An antibiotic for prophylaxis of a cardiac condition should be administered in a single dose before the procedure. If the dosage of antibiotic is inadvertently not administered before the procedure, the dosage may be administered up to 2 hours after the procedure. However, administration of the dosage after the procedure should be considered only when the client did not receive the pre-procedure dose.2 Therefore, this protocol should be reserved for extenuating situations and should not be used simply for the convenience of the office or the dental hygienist. 

Clients Already Receiving Antibiotics

The 2007 guidelines state that if the client is already taking an antibiotic that is recommended for IE for another reason, rather than increasing the dose, an antibiotic from a different class should be prescribed.2

Prophylactic Regimen:2
Situation Agent Regimen – Single Dose 30-60 minutes before procedure
Oral Amoxicillin Adults: 2.0 g
Children: 50 mg/kg
orally, 1 hour before procedure
Unable to take oral medications Ampicillin or
cefazolin or ceftriaxone
Adults: 2.0 g IM or IV* (ampicillin )1.0 g IM or IV (cefazolin or ceftriaxone)
Children: 50 mg/kg, IM or IV
30 minutes prior to procedure
Allergy to oral penicillin or ampicillin
Cephalexin** †  Adults: 2.0 g
Children: 50 mg/kg
orally, 1 hour before procedure
Clindamycin Adults: 600mg
Children: 20mg/kg
orally, 1 hour before procedure
Azithromycin or clarithromycin Adults: 500 mg
Children: 15 mg/kg
orally, 1 hour before procedure
Allergic to Penicillin or ampicillin and unable to take oral medications
Cephazolin or
Ceftriaxone †
Adults: 1.0 g IM or IV
Children: 50 mg/kg
IM or IV, 30 minutes prior to procedure
Clindamycin Adults: 600mg IV
Children: 20 mg/kg
IM or IV 30 minutes prior to procedure
*IM indicates intramuscular; IV, intravenous
**Or other first or second generation oral cephalosporin in equivalent adult or pediatric dosages
Cephalosporins should not be used with individuals with a history of anaphylaxis, angioedema or urticaria, to penicillins or ampicillin.
From: Wilson et al. Prevention of Endocarditis, Circulation 2007;116;1736-1754; originally published online April 19, 2007. Available from: 


In order to meet CDHBC Practice Standards, dental hygienists are required to use current knowledge in their practice and to assess the client to determine whether special precautions are necessary. Ideally dental hygienists will consult with the client’s cardiologist to determine the need for antibiotic prophylaxis prior to invasive dental hygiene procedures. If the dental hygienist is unable to consult with the cardiologist, a collaborative approach with the client’s physician or dentist should take place to determine the client’s need. Should the physician or dentist elect to take responsibility for making this determination, the direction provided must be clearly documented in the client’s chart.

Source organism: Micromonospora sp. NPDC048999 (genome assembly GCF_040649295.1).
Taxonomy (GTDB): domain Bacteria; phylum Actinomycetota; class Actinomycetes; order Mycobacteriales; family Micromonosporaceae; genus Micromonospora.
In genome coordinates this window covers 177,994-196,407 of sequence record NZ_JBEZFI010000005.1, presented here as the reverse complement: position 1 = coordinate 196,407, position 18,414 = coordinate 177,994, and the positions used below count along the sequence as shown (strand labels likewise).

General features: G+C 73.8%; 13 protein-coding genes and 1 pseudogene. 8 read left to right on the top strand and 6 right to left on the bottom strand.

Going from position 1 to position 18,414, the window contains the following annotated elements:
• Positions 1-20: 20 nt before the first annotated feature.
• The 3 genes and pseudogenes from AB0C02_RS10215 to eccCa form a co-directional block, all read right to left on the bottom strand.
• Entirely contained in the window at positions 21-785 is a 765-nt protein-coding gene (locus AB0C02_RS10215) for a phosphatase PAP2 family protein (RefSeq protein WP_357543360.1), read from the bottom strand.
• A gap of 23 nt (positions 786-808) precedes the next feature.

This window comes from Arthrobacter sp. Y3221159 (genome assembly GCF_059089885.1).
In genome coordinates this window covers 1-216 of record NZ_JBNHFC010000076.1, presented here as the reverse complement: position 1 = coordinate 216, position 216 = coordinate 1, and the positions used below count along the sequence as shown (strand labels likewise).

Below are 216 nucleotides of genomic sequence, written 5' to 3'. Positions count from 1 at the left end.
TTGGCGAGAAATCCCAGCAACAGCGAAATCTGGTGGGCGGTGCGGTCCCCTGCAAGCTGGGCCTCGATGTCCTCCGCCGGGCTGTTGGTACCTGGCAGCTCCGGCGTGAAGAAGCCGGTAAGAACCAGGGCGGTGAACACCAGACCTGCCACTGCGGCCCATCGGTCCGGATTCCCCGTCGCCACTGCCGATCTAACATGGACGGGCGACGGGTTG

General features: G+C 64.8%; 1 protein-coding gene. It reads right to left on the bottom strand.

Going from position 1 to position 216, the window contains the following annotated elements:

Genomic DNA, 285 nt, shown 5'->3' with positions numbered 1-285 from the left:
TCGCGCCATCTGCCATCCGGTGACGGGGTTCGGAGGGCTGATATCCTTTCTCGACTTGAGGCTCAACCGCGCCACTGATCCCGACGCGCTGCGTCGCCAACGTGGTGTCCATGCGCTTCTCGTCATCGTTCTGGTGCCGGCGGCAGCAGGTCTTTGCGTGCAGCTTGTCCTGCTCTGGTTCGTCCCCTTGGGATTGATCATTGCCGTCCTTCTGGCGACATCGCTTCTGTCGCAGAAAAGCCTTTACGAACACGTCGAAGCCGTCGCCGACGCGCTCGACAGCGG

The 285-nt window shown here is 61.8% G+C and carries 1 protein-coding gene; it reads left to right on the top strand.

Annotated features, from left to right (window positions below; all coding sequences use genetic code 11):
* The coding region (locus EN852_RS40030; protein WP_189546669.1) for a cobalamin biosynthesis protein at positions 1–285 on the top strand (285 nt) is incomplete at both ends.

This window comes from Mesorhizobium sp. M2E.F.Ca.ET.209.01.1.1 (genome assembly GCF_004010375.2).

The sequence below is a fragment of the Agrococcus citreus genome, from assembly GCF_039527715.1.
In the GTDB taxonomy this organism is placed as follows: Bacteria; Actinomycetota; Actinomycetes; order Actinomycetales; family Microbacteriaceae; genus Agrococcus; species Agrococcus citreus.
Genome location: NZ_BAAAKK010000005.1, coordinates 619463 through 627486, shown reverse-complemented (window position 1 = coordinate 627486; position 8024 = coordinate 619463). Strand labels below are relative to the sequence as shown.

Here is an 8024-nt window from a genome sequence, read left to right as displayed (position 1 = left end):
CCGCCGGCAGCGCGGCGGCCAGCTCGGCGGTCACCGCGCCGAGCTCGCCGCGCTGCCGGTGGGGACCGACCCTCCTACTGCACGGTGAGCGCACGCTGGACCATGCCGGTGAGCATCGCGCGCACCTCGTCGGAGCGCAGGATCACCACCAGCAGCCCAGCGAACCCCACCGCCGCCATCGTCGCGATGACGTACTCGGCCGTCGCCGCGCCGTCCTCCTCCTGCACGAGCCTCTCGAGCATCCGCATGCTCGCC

If a determination recommending antibiotic prophylaxis is made in a dental office setting, it is recommended that a letter be provided to the client to take to their treating physician informing them of the prophylactic coverage and directions that were provided.
It is recommended that the dental hygiene professional encourage clients who are at high risk for developing infective endocarditis to maintain optimal oral health to prevent bacterial seeding. This is through oral hygiene instruction to ensure effective home oral self-care and through regular professional dental hygiene maintenance appointments. Dental hygiene appointments must also ensure strict infection prevention and control measures are upheld.


  1. Nishimura RA, Otto CM, Bonow RO, Carabello BA, Erwin JP 3rd, Fleisher LA, Jneid H, Mack MJ, McLeod CJ, O’Gara PT, Rigolin VH, Sundt TM 3rd, Thompson A. 2017 AHA/ACC focused update of the 2014 AHA/ACC guideline for the management of patients with valvular heart disease: a report of the American College of Cardiology/American Heart Association Task force on Clinical Practice Guidelines. J Am Coll Cardiol 2017;70:252-89. Available from:  

  2. Wilson W, Taubert KA, Gewitz M, Lockhart PB, Baddour LM, Levison M, et al. Prevention of infective endocarditis: Guidelines from the American Heart Association Rheumatic Fever, Endocarditis and Kawasaki Disease Committee, Council on Cardiovascular Disease in the Young, and the Council on Clinical Cardiology, Council on Cardiovascular Surgery and Anesthesia, and the Quality of Care and Outcomes Research Interdisciplinary Working Group. Circulation. 2007;116:1736-1754. Available from: 

  3. American Academy of Pediatric Dentistry. Clinical Practice Guidelines, Council on Clinical Affairs. Guideline on antibiotic prophylaxis for dental clients at risk for infection. Chicago (IL): American Academy of Pediatric Dentistry (AAPD); 2014;38 (6) 16/17 available from:

  4. American Dental Association. Oral Health Topics: Antibiotic Prophylaxis Prior to Dental Procedures. []. c 2017. Updated September 14, 2017. Available from:

    Added to Handbook: February 2010
    Updated: November 2018